The American Citizens Summit started last night, with a universal prayer by a Native American, Mona Polacca. I wasn’t able to listen last night, so I caught up this morning before today’s sessions start. As I said in my Compassionate Sunday post, The American Citizens Summit is a free, online convention for Americans looking for something above and beyond the party conventions, a convening of American citizens.
One of the speakers last night was author Marianne Williamson. As one might expect, her talk was filled with heart and light.
Here are quotes from a couple of other speakers that clicked for me:
The value systems in Left and Right are very complementary in a deep way. Both are essential for evolving our American democracy. They are like the two wings of the American eagle and we need both to fly. ~Stephen Dinan
The key ingredient is learning….We’re starting out with a very different attititude, very much more like Jefferson had. Let’s learn every generation how to reinvent and recreate this country. ~Mark Gerzon
Another speaker, one that I didn’t expect to relate to as much, led me to some new thoughts. Grover Norquist is the president of Americans for Tax Reform and he spoke from his experiences of searching out and finding issues that can be worked on together by the Left and Right by principled people, even if they are working from different principles. The two can push from either side on what he calls the “mushy middle” to make real change on some (but not all) issues.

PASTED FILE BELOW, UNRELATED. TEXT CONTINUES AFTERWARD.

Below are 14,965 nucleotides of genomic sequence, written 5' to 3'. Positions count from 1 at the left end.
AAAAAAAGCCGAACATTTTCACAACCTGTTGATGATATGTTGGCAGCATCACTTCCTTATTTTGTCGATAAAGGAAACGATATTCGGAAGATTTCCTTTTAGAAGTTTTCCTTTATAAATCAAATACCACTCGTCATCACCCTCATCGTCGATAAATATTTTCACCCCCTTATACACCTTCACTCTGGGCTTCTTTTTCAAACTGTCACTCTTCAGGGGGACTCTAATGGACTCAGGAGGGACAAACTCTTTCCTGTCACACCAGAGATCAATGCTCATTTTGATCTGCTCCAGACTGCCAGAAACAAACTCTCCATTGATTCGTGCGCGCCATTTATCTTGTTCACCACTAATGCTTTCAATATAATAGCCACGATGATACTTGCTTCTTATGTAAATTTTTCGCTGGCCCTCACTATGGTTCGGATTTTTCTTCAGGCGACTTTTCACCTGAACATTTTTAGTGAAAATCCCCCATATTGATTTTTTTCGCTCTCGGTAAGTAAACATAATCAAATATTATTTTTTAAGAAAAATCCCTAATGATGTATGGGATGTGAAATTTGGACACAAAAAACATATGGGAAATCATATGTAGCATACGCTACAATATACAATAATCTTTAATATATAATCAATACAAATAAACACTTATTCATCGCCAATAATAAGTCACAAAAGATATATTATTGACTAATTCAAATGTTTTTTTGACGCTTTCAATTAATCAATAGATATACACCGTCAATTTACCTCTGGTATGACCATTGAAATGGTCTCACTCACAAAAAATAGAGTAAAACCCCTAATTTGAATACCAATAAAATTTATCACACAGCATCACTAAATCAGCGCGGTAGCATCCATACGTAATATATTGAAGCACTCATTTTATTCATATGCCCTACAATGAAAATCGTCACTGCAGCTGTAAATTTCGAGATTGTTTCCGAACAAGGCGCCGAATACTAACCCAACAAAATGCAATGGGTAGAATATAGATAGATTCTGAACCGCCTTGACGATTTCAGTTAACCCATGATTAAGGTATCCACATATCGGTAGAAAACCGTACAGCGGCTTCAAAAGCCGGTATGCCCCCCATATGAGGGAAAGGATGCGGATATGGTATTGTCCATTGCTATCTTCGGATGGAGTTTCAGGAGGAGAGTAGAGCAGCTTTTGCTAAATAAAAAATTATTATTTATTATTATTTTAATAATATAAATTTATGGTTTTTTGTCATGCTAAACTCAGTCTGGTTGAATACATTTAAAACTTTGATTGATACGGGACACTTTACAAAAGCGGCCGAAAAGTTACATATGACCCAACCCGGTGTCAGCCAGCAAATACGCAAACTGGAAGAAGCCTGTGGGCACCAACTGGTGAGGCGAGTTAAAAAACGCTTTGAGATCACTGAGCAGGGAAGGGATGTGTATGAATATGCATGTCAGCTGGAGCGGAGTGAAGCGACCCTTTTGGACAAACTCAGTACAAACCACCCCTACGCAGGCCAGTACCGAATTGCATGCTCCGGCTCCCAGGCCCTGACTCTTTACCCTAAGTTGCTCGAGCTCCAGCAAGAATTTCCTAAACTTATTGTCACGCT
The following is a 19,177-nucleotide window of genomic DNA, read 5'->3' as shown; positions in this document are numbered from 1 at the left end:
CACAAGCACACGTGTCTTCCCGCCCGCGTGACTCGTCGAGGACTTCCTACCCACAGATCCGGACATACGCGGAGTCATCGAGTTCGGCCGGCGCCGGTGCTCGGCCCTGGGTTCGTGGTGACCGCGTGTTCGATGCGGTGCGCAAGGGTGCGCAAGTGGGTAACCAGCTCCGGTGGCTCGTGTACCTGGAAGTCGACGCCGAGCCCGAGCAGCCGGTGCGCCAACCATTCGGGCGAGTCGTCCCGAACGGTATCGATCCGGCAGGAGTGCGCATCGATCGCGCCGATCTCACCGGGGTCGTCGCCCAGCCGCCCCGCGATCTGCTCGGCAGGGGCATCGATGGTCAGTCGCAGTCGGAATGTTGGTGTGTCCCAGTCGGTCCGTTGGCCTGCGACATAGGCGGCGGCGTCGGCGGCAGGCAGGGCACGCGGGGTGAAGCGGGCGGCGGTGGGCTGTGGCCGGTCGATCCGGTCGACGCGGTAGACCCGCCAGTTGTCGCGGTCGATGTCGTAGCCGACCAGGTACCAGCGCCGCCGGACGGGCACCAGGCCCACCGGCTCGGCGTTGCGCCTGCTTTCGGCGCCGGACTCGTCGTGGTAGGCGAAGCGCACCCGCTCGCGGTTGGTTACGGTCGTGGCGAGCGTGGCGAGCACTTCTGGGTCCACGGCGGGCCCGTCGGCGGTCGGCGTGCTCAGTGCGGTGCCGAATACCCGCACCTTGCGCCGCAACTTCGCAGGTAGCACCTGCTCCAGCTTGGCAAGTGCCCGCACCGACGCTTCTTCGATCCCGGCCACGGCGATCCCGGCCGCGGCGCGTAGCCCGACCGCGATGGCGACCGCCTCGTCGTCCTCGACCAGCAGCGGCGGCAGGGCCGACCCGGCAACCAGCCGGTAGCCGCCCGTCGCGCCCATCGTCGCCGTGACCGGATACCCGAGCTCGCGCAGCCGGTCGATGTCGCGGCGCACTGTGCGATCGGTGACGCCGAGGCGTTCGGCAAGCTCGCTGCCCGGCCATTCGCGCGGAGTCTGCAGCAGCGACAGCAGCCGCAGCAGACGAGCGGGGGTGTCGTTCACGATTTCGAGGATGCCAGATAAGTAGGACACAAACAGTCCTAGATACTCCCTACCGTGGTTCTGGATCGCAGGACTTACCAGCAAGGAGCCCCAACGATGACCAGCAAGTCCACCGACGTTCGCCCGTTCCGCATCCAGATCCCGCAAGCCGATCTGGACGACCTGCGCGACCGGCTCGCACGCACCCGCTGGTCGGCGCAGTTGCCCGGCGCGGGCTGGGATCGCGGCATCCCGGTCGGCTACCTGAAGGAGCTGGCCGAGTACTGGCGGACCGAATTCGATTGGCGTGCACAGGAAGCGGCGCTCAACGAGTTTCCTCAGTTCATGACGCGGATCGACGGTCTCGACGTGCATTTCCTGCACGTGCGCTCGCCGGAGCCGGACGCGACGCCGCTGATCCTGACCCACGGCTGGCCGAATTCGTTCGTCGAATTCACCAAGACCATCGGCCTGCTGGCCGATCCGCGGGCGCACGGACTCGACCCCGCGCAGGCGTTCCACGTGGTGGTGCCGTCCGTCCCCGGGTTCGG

Here’s where that led me. I’ve recently had the thought that activists on the Left can be successful because we care more and work harder. If that were true, it’s a reasonable strategy. But, I suspect that it’s not true — it just seems like it because I spend all my time in my circles. After all, if caring and work by the Left were all it takes to make change, we’d have gun control by now. If it’s not true that the Left works harder than the Right, then it makes more sense to explore Left-Right coalitions. Look for the common places where we find ourselves, even if we got there for different reasons.
In fact, now that I think about it, the areas where St. Louis is changing since the Ferguson Uprising are ones where political affiliations were ignored or not known. They came from American principles like fairness or from consideration of nonpartisan questions like “what’s best for the children?”
In this election year when we seem so divided as a country, are there places where you see unexpected commonality?